Date of Graduation
Doctor of Philosophy in Counselor Education (PhD)
Rehabilitation, Human Resources and Communication Disorders
Roy C. Farley
Kristin K. Higgins
Second Committee Member
Stephanie L. Lusk
Third Committee Member
Sam L. Wallace
Borderline Personality Disorder (BPD) is one of the most frequently encountered and complex disorders in mental health care. Interpersonal impairment is a central issue for individuals with BPD. This complex disorder has received negative stigma along with historically more females than males receiving this diagnosis (Linehan, 1993). Therefore, this study examined a clinical sample of 30 females diagnosed with BPD. Through the collection of data this study used the following measures: a basic demographic questionnaire gathering specific age, ethnicity, current relationship status, parental relationship status, the Experiences in Close Relationships Scale (ECR; Brennan, Clark & Shaver, 1998), and the Propensity to Trust Scale (PTS; Frazier, Johnson, & Fainshmidt, 2013). The data was evaluated through descriptive statistics, a Shapiro-Wilk’s Test of Normality, a Kurkal-Wallis H test, and a Spearman’s rho correlation. Two tailed Cronbach’s =.05 level was used as the significance standard for all statistical procedures. As hypothesized, rs(28) = -.375, p = .041, the data indicated a significant negative correlation between avoidance and propensity to trust in females with BPD. Additionally, congruent with previous meta-analytic research findings (Agrawal, Gunderson, Holmes, & Lyons-Ruth, 2004), the majority of participants 93% reported an insecure style of attachment with preoccupied as the most frequent style of attachment reported. The following manuscript examines attachment styles and propensity to trust in females with BPD; clinical implications and future research are discussed.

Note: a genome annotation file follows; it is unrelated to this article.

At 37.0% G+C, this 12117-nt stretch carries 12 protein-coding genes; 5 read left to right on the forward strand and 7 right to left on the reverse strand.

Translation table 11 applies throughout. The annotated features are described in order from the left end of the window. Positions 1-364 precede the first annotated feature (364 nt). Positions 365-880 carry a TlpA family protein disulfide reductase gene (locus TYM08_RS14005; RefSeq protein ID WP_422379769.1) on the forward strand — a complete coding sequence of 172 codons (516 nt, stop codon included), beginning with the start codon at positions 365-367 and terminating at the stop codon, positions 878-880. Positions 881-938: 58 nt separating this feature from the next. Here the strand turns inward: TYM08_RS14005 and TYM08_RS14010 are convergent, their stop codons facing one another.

Keywords: borderline personality disorder, attachment styles, propensity to trust, avoidance, anxiety
White, Jacob Matthew, "Attachment Styles and Trust Propensity in Females with Borderline Personality Disorder" (2016). Theses and Dissertations. 1816.